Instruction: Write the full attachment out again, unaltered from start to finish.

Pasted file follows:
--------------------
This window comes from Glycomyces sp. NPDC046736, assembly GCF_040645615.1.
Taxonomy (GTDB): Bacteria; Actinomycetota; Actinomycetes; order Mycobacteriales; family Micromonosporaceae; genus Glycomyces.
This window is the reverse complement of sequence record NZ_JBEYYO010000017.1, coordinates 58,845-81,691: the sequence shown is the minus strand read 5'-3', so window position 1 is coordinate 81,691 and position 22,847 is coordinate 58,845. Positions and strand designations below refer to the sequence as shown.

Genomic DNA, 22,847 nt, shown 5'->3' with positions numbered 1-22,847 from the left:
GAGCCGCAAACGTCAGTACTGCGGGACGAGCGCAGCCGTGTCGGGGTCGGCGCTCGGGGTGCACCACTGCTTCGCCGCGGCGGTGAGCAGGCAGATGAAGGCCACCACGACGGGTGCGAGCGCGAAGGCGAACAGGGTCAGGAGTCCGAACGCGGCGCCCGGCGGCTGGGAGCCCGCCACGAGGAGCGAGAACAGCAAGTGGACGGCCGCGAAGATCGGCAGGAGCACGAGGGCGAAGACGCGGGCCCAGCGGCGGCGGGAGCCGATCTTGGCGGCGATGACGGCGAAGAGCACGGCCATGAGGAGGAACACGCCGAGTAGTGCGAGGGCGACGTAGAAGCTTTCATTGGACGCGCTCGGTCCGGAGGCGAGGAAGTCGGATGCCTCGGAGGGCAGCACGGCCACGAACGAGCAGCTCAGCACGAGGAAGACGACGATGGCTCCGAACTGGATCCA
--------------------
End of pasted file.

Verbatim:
This window comes from Glycomyces sp. NPDC046736, assembly GCF_040645615.1.
Taxonomy (GTDB): Bacteria; Actinomycetota; Actinomycetes; order Mycobacteriales; family Micromonosporaceae; genus Glycomyces.
This window is the reverse complement of sequence record NZ_JBEYYO010000017.1, coordinates 58,845-81,691: the sequence shown is the minus strand read 5'-3', so window position 1 is coordinate 81,691 and position 22,847 is coordinate 58,845. Positions and strand designations below refer to the sequence as shown.

Genomic DNA, 22,847 nt, shown 5'->3' with positions numbered 1-22,847 from the left:
GAGCCGCAAACGTCAGTACTGCGGGACGAGCGCAGCCGTGTCGGGGTCGGCGCTCGGGGTGCACCACTGCTTCGCCGCGGCGGTGAGCAGGCAGATGAAGGCCACCACGACGGGTGCGAGCGCGAAGGCGAACAGGGTCAGGAGTCCGAACGCGGCGCCCGGCGGCTGGGAGCCCGCCACGAGGAGCGAGAACAGCAAGTGGACGGCCGCGAAGATCGGCAGGAGCACGAGGGCGAAGACGCGGGCCCAGCGGCGGCGGGAGCCGATCTTGGCGGCGATGACGGCGAAGAGCACGGCCATGAGGAGGAACACGCCGAGTAGTGCGAGGGCGACGTAGAAGCTTTCATTGGACGCGCTCGGTCCGGAGGCGAGGAAGTCGGATGCCTCGGAGGGCAGCACGGCCACGAACGAGCAGCTCAGCACGAGGAAGACGACGATGGCTCCGAACTGGATCCA